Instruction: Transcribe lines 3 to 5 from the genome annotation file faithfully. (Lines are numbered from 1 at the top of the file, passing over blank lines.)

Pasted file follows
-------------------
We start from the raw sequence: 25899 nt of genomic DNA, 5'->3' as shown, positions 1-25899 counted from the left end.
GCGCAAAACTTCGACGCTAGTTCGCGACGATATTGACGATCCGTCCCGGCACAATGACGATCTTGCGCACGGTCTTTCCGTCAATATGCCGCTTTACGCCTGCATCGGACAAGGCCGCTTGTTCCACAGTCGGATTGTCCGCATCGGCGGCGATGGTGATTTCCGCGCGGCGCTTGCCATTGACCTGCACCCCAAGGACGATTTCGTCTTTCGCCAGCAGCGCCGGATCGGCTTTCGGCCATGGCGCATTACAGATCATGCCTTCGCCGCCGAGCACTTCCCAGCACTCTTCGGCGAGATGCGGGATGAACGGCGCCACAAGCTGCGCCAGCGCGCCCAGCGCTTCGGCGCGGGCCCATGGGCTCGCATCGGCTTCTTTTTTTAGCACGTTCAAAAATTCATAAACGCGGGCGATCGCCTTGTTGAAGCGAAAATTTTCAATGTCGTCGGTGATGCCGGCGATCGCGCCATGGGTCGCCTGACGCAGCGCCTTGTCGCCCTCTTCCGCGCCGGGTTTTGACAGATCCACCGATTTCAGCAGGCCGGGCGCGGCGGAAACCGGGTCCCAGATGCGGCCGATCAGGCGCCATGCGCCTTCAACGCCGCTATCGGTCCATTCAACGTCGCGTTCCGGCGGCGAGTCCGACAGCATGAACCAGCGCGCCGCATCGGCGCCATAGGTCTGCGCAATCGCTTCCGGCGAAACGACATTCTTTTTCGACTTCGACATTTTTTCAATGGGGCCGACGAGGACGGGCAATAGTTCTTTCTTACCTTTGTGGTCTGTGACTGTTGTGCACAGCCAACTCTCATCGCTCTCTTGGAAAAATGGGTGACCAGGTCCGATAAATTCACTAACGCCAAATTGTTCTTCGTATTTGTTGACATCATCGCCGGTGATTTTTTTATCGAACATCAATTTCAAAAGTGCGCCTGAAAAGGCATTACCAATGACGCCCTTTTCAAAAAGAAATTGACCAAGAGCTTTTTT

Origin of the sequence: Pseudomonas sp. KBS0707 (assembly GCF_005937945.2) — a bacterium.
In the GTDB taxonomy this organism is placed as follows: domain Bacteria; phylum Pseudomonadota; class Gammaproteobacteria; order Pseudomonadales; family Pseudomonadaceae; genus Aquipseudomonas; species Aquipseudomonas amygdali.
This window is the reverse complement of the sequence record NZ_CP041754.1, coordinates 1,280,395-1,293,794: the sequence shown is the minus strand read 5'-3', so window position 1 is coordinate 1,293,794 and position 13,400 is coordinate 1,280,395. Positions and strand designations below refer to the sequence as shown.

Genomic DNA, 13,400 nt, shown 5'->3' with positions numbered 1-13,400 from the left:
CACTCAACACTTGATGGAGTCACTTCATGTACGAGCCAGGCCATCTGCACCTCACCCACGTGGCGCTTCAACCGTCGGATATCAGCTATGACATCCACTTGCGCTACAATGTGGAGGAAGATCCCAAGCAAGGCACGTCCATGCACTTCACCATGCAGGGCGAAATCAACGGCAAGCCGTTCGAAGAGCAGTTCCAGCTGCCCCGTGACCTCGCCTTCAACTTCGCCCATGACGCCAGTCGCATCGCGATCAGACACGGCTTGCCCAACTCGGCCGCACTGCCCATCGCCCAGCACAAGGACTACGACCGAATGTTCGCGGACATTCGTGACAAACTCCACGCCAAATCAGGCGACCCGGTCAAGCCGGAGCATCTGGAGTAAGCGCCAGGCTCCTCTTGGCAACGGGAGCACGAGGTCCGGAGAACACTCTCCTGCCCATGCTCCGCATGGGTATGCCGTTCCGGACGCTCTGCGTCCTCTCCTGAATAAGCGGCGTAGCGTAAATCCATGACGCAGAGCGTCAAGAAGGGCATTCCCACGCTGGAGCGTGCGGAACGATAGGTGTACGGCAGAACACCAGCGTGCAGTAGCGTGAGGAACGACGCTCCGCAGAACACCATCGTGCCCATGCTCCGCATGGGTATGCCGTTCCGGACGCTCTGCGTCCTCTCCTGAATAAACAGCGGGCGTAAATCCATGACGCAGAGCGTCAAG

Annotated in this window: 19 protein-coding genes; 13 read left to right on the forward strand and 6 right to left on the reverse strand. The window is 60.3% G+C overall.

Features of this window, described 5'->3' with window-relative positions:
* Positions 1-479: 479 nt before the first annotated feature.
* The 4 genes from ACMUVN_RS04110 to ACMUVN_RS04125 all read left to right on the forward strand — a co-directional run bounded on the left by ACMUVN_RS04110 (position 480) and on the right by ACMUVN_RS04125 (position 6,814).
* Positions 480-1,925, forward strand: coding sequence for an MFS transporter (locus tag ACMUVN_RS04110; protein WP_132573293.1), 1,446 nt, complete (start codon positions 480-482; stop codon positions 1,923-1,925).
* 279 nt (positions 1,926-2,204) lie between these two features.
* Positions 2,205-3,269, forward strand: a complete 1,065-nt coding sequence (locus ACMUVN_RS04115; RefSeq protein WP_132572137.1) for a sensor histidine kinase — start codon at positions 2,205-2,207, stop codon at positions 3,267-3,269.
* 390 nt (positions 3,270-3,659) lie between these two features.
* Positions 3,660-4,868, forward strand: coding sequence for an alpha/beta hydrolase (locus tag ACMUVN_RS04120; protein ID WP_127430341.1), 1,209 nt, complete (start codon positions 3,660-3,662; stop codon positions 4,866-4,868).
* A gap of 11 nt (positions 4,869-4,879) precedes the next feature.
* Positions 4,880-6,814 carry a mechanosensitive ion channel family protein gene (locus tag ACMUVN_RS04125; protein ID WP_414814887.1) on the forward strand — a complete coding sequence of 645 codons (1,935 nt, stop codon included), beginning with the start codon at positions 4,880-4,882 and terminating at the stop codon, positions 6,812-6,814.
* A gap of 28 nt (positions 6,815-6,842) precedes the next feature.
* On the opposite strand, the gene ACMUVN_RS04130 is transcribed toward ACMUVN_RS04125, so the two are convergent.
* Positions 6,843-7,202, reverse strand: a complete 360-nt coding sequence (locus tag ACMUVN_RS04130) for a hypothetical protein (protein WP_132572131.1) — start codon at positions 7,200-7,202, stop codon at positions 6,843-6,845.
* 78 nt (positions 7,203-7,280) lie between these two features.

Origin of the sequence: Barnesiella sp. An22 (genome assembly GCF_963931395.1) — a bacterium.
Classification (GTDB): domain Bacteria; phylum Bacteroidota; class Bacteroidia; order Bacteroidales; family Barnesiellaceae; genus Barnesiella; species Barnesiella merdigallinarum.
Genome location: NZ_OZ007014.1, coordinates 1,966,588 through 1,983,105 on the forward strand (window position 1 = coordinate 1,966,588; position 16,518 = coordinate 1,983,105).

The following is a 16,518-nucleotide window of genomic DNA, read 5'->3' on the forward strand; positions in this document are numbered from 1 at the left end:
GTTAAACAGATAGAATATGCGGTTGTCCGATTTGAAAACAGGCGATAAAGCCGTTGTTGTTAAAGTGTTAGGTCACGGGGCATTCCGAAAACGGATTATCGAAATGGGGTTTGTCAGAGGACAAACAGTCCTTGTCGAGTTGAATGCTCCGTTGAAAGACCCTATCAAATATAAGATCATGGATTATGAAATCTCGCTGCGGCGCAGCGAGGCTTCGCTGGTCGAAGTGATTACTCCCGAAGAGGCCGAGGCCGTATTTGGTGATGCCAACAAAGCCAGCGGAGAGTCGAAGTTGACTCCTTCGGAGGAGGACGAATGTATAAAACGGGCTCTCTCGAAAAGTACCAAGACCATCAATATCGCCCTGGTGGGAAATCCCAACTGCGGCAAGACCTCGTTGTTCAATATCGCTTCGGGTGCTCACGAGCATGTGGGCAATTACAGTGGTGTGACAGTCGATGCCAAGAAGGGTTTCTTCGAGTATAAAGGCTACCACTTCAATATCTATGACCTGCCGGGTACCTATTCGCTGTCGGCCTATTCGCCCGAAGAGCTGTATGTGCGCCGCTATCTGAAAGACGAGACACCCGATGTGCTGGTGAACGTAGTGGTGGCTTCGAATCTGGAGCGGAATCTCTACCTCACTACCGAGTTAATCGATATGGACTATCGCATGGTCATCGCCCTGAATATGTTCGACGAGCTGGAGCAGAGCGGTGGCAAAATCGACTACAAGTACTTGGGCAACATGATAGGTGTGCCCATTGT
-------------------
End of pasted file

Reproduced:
Origin of the sequence: Pseudomonas sp. KBS0707 (assembly GCF_005937945.2) — a bacterium.
In the GTDB taxonomy this organism is placed as follows: domain Bacteria; phylum Pseudomonadota; class Gammaproteobacteria; order Pseudomonadales; family Pseudomonadaceae; genus Aquipseudomonas; species Aquipseudomonas amygdali.
This window is the reverse complement of the sequence record NZ_CP041754.1, coordinates 1,280,395-1,293,794: the sequence shown is the minus strand read 5'-3', so window position 1 is coordinate 1,293,794 and position 13,400 is coordinate 1,280,395. Positions and strand designations below refer to the sequence as shown.